Video Production for Online Teaching


Date(s) - 08/18/2020 - 08/20/2020
11:00 am - 12:30 pm


Co-sponsored by the Center for Teaching and Learning.

We have closed online registration for this workshop, however, if you would still like to register, please email

Crash Course Workshop – 18 August 2020
This workshop will take a “crash course” approach to producing videos for online teaching when working with time constraints minimal video production equipment. In this short workshop we will focus on:
  • Reviewing the most popular video formats (Where do I sit? Should I use text on screen? Should I use PowerPoint?)
  • The importance of camera angles (best placement for your laptop/phone for recording lectures)
  • Designing your background for video (Should I sit in front of a blank wall? Or, should I decorate my background?)
  • Top three things to prioritize

Note: Individuals who participated in the first round of this workshop series back in May need not attend this day, since it will be an overview of the principles previously discussed, but could benefit in joining our community feedback sessions.

Community Feedback Sessions – 19 & 20 August 2020

During these community feedback sessions, Mike Mena will be providing constructive feedback on short 2-3 minute videos created by a handful of instructors/faculty. The goal is to provide a platform for the community to participate in these discussions in addition to Mike’s expert insights.

If you are interested in submitting a video for critique in a kind and supportive environment, please contact PublicsLab Director Stacy Hartman at We can do 2-3 videos per session. Priority will be given to CUNY-affliated folks, but all are welcome.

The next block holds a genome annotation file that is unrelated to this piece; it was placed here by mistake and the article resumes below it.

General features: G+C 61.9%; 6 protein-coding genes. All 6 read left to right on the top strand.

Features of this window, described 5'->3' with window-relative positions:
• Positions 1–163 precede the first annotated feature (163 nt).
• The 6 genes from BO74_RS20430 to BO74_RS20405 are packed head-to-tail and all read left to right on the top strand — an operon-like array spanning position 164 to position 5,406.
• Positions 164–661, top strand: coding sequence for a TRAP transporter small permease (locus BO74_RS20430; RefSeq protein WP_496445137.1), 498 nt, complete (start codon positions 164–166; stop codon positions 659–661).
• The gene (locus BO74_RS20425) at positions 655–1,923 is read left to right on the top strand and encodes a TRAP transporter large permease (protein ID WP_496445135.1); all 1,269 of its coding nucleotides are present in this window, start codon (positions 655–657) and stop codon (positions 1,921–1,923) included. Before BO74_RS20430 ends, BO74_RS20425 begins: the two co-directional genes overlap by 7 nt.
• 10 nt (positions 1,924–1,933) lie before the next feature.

Please reserve your spot by booking in the RSVP section below. Zoom details will be sent closer to the event.

Mike Mena is a PhD student in Linguistic Anthropology at the Graduate Center and focuses on how ideologies of race and language converge in ways that reproduce hierarchical arrangements and income inequality.  He is currently conceptualizing a longitudinal ethnographic project on the neoliberalization of higher education in the United States.  In 2019, Mena’s YouTube channel, The Social Life of Language, was recognized with the Society for Linguistic Anthropology’s “Public Outreach and Community Service Award.”  The Social Life of Language continues to receive national and international recognition for its multi-modal pedagogical approach and as intellectually informed public activism.

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